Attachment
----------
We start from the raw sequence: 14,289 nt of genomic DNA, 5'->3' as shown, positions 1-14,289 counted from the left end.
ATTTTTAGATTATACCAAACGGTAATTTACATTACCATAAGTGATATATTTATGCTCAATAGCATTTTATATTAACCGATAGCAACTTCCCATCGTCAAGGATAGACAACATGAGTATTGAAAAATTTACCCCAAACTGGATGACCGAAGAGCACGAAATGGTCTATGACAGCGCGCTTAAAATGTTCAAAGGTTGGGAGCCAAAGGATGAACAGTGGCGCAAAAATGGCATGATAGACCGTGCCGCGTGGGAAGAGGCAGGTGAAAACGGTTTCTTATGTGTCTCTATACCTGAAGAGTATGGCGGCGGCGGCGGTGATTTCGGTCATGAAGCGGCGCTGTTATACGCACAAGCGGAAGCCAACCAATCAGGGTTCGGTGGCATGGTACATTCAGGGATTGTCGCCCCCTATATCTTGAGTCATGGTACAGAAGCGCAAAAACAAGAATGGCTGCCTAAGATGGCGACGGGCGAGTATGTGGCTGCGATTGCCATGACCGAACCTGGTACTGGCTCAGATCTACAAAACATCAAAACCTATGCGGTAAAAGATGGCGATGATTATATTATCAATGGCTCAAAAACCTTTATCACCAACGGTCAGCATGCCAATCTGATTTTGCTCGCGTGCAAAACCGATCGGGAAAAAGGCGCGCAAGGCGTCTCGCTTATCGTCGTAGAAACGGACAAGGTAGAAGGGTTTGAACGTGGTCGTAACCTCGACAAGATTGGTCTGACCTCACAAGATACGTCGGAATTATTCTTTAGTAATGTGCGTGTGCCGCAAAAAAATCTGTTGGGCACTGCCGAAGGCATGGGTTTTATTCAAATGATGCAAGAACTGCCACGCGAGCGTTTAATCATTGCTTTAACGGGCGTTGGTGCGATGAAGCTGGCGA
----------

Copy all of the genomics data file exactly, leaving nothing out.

We start from the raw sequence: 14,289 nt of genomic DNA, 5'->3' as shown, positions 1-14,289 counted from the left end.
ATTTTTAGATTATACCAAACGGTAATTTACATTACCATAAGTGATATATTTATGCTCAATAGCATTTTATATTAACCGATAGCAACTTCCCATCGTCAAGGATAGACAACATGAGTATTGAAAAATTTACCCCAAACTGGATGACCGAAGAGCACGAAATGGTCTATGACAGCGCGCTTAAAATGTTCAAAGGTTGGGAGCCAAAGGATGAACAGTGGCGCAAAAATGGCATGATAGACCGTGCCGCGTGGGAAGAGGCAGGTGAAAACGGTTTCTTATGTGTCTCTATACCTGAAGAGTATGGCGGCGGCGGCGGTGATTTCGGTCATGAAGCGGCGCTGTTATACGCACAAGCGGAAGCCAACCAATCAGGGTTCGGTGGCATGGTACATTCAGGGATTGTCGCCCCCTATATCTTGAGTCATGGTACAGAAGCGCAAAAACAAGAATGGCTGCCTAAGATGGCGACGGGCGAGTATGTGGCTGCGATTGCCATGACCGAACCTGGTACTGGCTCAGATCTACAAAACATCAAAACCTATGCGGTAAAAGATGGCGATGATTATATTATCAATGGCTCAAAAACCTTTATCACCAACGGTCAGCATGCCAATCTGATTTTGCTCGCGTGCAAAACCGATCGGGAAAAAGGCGCGCAAGGCGTCTCGCTTATCGTCGTAGAAACGGACAAGGTAGAAGGGTTTGAACGTGGTCGTAACCTCGACAAGATTGGTCTGACCTCACAAGATACGTCGGAATTATTCTTTAGTAATGTGCGTGTGCCGCAAAAAAATCTGTTGGGCACTGCCGAAGGCATGGGTTTTATTCAAATGATGCAAGAACTGCCACGCGAGCGTTTAATCATTGCTTTAACGGGCGTTGGTGCGATGAAGCTGGCGA